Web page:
In other words, what the provision implies is that, while the RoC would accept the document filed with late fees, it reserves the right to proceed against the company and its directors.

Kerala HC case

Recently, a case on this issue came up before the Kerala High Court. The RoC, in this case, had filed complaints against a company and its six directors, all initiated under the Companies Act.

The complaints were in respect of failure to file annual returns and balance-sheets within the stipulated time.

The petitioners moved the High Court with a prayer that the proceedings against them in those six cases may be quashed by invoking the powers under Section 482, Code of Criminal Procedure, 1973 (Bell House Associates (P) Ltd vs Registrar of Companies — 2007 76 SCL 425 Kerala).

In the Bell case (supra) the petitioners claimed that they were to take benefit of the Simplified Exit Scheme, which was in force at the relevant time and as such could not have been prosecuted by the RoC. However, the petitioner fa iled to avail of the exit scheme. Hence, the ground failed before the High Court.

The other contention of the petitioners was that they had already paid all the amounts (late fees), payable under Section 611(2). According to the petitioners, the maximum amount payable was only Rs. 33,000, while actually Rs 50,000 had been paid.

This, according to the petitioners, was more than the maximum leviable under the said Section 611(2). In other words, Rs 17,000 was collected by the ROC in excess of the maximum amount payable by the petitioners. Hence, the counsel for the petitioners urged the proceedings be quashed.

The High Court opined that the language of Section 611(2) was very clear that the payment of the amounts under that section was without prejudice to any other liability of the defaulter.

In the view of the court, the defaulter exposed himself to the liability to be prosecuted for breach of the stipulation in respect of filing of annual return and the balance sheet, as stated in Sections 159 and 220(3) read with Section 162 of the Act.

In the same case, the court further held that mere payment of additional fees under Section 611(2) of the Act by itself cannot absolve the petitioners of the liability to be prosecuted in the said six prosecutions. So far as the payment of excess amount was concerned, the court held that if it was true, then the petitioner could press his claim for reduction of liability for penalty/punishment as may be awarded by the trial court in the said prosecutions.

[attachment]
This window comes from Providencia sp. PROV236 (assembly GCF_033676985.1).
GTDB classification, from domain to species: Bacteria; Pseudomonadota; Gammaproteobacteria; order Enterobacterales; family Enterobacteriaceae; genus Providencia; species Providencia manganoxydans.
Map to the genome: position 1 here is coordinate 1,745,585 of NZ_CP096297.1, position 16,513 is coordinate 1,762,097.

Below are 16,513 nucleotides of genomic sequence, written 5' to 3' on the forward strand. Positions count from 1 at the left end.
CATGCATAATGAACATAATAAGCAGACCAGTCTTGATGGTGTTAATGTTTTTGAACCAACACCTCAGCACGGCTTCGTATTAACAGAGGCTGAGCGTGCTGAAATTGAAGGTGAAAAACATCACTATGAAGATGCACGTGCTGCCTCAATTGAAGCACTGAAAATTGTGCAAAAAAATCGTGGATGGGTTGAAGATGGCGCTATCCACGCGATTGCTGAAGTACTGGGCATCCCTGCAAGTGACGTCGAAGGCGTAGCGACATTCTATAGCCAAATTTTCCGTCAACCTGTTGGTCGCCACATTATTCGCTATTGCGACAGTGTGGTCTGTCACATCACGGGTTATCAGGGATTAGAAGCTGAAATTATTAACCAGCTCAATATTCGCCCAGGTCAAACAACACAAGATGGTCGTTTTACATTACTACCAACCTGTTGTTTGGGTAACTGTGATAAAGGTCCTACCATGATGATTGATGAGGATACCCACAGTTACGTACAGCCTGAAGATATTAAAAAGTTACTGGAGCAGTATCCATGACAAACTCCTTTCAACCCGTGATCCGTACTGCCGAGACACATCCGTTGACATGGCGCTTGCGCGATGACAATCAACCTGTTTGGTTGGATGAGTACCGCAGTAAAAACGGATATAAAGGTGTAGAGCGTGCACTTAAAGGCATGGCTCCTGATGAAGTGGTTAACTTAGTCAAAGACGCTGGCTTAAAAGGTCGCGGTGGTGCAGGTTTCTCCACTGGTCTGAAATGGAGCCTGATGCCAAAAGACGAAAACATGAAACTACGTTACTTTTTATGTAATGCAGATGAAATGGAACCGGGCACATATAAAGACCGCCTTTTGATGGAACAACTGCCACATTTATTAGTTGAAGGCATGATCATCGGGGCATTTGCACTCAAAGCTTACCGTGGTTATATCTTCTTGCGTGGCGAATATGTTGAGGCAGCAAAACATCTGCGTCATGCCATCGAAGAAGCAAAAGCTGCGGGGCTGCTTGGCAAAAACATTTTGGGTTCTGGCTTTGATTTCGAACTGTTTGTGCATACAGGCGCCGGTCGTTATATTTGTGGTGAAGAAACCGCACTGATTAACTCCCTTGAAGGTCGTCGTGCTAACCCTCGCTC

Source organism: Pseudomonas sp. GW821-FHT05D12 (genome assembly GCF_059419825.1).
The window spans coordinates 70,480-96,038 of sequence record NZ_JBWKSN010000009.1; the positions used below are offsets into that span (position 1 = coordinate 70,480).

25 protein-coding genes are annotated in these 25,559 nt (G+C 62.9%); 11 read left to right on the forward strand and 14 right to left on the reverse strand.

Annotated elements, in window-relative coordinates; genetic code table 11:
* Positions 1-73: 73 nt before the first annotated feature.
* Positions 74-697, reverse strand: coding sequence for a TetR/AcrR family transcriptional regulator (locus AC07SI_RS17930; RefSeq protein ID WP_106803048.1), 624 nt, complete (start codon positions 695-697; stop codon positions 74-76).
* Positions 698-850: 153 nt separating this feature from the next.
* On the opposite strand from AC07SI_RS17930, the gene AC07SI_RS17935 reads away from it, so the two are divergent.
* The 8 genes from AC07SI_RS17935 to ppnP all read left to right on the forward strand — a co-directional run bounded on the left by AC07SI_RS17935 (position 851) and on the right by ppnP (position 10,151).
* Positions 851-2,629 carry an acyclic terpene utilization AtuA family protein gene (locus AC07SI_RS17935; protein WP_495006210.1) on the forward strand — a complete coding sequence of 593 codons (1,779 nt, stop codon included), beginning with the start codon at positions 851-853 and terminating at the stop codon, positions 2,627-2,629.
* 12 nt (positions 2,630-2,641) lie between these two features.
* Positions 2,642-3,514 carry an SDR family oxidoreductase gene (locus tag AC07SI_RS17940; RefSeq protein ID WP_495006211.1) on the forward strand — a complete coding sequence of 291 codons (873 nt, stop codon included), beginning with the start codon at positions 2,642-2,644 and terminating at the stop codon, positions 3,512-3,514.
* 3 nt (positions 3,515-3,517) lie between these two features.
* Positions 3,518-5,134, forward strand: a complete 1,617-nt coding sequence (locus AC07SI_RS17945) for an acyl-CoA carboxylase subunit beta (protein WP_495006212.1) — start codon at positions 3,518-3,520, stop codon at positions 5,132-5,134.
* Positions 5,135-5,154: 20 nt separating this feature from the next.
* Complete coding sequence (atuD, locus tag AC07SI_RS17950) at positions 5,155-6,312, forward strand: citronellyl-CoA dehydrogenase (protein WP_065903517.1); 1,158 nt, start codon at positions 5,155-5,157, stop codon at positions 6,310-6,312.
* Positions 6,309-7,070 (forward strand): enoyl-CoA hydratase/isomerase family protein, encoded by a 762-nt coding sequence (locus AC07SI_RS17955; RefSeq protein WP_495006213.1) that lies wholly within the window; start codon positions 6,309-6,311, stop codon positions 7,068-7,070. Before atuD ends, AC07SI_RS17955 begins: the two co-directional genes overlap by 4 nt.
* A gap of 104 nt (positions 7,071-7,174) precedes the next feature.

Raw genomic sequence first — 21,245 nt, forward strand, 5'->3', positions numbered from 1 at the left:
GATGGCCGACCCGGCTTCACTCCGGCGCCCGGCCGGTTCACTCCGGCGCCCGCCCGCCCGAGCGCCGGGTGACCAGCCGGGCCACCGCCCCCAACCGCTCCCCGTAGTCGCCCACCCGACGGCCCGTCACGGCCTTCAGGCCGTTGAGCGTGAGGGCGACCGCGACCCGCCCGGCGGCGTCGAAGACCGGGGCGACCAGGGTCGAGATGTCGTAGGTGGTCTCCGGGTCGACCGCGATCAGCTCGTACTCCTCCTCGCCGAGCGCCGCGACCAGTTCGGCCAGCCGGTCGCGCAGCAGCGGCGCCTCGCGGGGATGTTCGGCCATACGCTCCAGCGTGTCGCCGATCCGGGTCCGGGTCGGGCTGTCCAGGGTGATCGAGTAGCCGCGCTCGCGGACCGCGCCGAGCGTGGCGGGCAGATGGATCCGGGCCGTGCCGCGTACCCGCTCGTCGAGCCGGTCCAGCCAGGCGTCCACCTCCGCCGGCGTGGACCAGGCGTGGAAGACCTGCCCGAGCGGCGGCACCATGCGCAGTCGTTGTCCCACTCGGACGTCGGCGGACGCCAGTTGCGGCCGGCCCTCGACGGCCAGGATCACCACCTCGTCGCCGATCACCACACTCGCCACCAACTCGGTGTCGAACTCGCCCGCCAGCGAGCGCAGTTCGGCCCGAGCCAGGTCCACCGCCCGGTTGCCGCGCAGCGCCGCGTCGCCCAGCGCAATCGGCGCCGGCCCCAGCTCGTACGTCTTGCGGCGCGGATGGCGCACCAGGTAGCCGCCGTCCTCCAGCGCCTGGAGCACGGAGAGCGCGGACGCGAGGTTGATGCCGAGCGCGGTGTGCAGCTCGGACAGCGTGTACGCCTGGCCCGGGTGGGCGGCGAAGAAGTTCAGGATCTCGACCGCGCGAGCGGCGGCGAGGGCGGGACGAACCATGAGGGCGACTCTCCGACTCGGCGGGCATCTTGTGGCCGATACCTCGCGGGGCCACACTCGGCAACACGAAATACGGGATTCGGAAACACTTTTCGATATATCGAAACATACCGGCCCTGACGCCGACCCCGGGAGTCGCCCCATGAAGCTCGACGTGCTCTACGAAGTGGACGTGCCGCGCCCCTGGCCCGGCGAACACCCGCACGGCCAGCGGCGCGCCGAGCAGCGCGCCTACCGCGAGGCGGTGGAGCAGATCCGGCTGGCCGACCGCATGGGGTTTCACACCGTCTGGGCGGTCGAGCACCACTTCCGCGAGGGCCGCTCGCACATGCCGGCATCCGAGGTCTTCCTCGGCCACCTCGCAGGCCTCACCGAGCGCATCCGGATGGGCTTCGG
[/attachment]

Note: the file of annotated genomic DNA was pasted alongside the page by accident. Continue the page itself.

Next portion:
Criminal proceedings

Consequently, the High Court refused to quash the criminal proceedings and instead directed the petitioners to face the prosecution launched by the RoC. Hence, the fact that a return or form has been accepted by the RoC after payment of additional fees for delayed filing by itself does not mean that the company and its directors have been absolved of any other liability under the Act.

Directors should not be under the illusion that in case of delayed filing, once the documents are filed with late fees, the matter comes to an end so far as their liability is concerned.

In fact, the directors will have to be wary till the period of limitation is over, as the RoC has power to launch prosecution against a company during that period for delayed filing of returns.

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0 responses to “Payment of additional fees to RoC — No guarantee against prosecution”

  1. Ashim Kumar Patra says:

    Latest any MOA & AOA company act,2013